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Topics: Non-Ferrous, Ferrous Alloys, Wear Resistance, Wear

What Makes It Stainless?

Posted by Dave Olsen on 10/10/18 4:17 PM

It’s everywhere. Probably more than you notice. It’s a key material in food preparation and food processing equipment. When you are eating, that fork in your hand is probably made of it. It is likely to be the material your sink is made of. And if you watch HGTV you know that no kitchen is complete unless it has appliances made of it. It’s a key component in many industrial applications. We are talking about stainless steel, but it’s probably so familiar that you just refer to it as your old friend, “Stainless”.

But just what makes this popular material “Stainless” and what does that mean?

Stainless steel is a ferrous (iron-based) alloy family that has a minimum of 10.5% chromium.  It has been known for a couple of centuries that adding chromium to a ferrous alloy really improves the material’s resistance to corrosion.  But it has only been in the last century or so that a better understanding of the metallurgy of that combination – more specifically the controlled inclusion of very small amounts of carbon – has allowed stainless steel to become the workhorse family of metals that it is.

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Topics: Ferrous Alloys, Stainless Steel

Nickel: Where Does It Come From?

Posted by Dave Olsen on 10/10/18 4:03 PM

Because of its strength, toughness, and resistance to corrosion, nickel is a key component of stainless steels.  In fact, the majority of the world’s nickel is consumed in the creation of stainless steel.

But where does nickel come from?  Most materials don’t just “appear” but, in a way, some of the nickel on earth has done just that.  Meteorites typically contain from 5 – 30% nickel.  So if you notice a rock that just “appeared” in your back yard last night, it may be nickel in the form of a meteorite.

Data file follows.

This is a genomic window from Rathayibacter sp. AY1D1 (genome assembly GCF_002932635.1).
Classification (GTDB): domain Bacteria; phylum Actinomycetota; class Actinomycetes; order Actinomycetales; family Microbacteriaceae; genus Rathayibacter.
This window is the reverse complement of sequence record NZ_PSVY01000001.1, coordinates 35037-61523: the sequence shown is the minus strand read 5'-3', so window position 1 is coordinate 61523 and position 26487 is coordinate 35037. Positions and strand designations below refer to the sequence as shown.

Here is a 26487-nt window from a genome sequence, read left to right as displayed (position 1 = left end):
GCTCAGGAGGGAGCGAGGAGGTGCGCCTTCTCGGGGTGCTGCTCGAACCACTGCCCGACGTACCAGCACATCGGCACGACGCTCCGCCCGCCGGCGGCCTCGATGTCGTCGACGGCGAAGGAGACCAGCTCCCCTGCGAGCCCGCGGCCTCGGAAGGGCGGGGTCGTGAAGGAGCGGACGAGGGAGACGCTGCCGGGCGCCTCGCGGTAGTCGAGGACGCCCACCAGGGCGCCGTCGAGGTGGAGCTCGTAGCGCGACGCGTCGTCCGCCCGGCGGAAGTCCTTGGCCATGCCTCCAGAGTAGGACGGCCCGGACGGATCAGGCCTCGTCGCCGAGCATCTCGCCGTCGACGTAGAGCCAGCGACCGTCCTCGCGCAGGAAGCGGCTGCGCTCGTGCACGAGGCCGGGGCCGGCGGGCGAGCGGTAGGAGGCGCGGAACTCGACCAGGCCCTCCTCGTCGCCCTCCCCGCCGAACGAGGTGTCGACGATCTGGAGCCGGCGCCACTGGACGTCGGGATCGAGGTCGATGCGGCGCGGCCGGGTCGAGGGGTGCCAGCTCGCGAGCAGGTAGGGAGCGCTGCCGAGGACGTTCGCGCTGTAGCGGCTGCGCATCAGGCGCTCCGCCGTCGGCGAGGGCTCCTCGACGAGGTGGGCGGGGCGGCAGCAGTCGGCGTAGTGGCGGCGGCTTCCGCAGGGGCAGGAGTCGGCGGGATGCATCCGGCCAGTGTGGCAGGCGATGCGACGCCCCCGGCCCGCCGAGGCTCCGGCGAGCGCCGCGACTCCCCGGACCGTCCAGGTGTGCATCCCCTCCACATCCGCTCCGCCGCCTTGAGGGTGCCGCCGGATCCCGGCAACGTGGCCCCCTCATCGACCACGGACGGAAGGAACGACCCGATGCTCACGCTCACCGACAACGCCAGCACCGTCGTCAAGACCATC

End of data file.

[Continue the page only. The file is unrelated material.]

Nickel typically occurs naturally in an impure form as ore.  It must be mined, extracted and refined.  It is mined in a couple of dozen countries around the world, the most prolific of which include Russia,   Australia, Indonesia, and Canada.  Back to the “appearance” of nickel, there are some who think that the large deposit of nickel in the Sudbury region of Canada is the result of an ancient meteor collision.

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Topics: Ferrous Alloys, Nickel-Based Alloys

Cobalt-Based Material Profiles

Posted by Dave Olsen on 3/23/16 3:26 PM

Grade

  • MTEK 6 (R30006) Cobalt Based Alloy

Description

  • Cobalt-based alloy for severe applications

Properties – Why select this material

  • High abrasion and elevated temperature wear resistance
  • Galling resistance
  • Resistance to oxidation and corrosion resistance
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Topics: Ferrous Alloys, Cobalt-Based Alloys